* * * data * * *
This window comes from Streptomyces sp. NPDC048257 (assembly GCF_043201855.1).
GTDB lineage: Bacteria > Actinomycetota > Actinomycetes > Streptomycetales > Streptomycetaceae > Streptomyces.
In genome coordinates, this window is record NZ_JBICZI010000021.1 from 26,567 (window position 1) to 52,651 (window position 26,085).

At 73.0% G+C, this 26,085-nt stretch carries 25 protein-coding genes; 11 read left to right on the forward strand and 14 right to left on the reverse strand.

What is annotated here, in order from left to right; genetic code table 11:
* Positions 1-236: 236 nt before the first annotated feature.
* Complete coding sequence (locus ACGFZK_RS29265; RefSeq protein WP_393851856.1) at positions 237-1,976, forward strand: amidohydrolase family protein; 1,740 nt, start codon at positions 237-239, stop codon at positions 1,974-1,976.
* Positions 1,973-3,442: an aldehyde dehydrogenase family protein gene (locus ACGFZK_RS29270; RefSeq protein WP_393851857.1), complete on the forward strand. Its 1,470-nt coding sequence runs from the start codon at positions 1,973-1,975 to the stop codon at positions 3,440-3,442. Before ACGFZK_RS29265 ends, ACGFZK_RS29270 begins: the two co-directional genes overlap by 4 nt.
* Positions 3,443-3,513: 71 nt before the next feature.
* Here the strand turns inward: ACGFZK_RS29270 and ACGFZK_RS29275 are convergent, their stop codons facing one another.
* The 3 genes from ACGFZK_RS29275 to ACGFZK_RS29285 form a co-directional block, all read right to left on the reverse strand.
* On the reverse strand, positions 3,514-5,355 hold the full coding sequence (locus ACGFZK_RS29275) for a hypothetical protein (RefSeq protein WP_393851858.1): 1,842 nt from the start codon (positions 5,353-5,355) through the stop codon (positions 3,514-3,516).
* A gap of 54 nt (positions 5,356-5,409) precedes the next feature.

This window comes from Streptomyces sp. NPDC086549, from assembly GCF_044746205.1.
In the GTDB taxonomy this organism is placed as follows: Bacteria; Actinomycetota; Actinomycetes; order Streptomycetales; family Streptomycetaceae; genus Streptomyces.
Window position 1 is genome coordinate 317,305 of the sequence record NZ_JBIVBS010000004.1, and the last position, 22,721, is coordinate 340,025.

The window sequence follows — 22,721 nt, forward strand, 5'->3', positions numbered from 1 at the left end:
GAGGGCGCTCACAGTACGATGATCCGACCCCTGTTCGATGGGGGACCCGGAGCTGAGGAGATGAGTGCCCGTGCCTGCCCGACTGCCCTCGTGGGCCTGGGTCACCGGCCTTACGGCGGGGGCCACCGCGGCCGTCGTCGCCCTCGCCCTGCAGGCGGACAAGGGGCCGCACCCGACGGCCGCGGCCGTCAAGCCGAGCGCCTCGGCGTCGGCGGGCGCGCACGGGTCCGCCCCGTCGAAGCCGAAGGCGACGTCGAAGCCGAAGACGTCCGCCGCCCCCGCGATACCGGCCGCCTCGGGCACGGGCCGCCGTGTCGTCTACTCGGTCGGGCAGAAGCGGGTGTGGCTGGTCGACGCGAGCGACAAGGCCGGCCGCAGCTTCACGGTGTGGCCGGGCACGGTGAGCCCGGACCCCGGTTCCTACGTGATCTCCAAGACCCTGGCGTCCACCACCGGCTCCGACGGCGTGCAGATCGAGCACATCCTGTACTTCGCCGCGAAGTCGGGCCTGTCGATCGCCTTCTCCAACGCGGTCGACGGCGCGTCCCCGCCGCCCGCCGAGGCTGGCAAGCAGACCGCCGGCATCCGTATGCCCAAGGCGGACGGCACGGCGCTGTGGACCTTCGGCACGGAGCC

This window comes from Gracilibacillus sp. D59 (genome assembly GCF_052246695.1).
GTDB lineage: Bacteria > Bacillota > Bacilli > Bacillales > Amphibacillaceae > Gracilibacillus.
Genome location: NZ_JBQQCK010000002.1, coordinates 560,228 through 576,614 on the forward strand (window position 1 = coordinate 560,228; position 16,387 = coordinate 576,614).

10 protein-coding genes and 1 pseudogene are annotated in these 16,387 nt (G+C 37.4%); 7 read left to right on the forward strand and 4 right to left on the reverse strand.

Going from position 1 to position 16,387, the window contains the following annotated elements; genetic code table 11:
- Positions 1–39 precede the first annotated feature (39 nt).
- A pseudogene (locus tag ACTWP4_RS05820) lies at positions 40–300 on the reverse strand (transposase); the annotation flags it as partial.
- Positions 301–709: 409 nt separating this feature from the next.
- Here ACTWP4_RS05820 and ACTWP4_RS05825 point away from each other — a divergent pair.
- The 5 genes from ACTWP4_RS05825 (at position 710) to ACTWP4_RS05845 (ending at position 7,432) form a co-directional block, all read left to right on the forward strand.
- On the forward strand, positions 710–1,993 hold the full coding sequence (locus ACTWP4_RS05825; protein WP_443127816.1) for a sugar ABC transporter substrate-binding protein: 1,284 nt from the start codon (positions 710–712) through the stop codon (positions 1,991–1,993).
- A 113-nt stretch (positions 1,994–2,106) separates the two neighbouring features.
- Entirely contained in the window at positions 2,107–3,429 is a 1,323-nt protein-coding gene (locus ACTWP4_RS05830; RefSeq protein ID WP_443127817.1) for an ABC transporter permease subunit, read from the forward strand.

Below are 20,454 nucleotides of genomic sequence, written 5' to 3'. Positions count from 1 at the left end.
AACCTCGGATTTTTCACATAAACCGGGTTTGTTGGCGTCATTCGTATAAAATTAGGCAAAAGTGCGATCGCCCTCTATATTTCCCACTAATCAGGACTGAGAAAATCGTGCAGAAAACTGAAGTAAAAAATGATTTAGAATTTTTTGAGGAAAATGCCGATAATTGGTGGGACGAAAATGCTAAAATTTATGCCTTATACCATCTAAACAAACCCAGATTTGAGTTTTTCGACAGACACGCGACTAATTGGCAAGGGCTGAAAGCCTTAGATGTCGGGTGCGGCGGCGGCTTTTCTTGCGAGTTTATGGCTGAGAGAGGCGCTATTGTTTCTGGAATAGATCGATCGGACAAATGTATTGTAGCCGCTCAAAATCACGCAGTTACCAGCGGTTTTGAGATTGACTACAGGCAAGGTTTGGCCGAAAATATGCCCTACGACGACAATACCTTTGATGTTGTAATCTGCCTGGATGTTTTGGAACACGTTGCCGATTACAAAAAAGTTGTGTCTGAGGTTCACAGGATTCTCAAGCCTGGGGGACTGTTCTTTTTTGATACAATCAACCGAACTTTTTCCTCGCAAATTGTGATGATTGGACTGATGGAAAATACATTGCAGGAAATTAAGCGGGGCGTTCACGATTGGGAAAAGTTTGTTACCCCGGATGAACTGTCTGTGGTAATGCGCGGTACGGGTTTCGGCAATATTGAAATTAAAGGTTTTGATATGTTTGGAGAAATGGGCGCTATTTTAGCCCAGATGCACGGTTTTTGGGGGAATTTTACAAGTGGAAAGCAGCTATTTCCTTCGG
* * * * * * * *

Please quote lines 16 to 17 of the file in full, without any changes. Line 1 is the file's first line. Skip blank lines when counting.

Window position 1 is genome coordinate 317,305 of the sequence record NZ_JBIVBS010000004.1, and the last position, 22,721, is coordinate 340,025.

The window sequence follows — 22,721 nt, forward strand, 5'->3', positions numbered from 1 at the left end: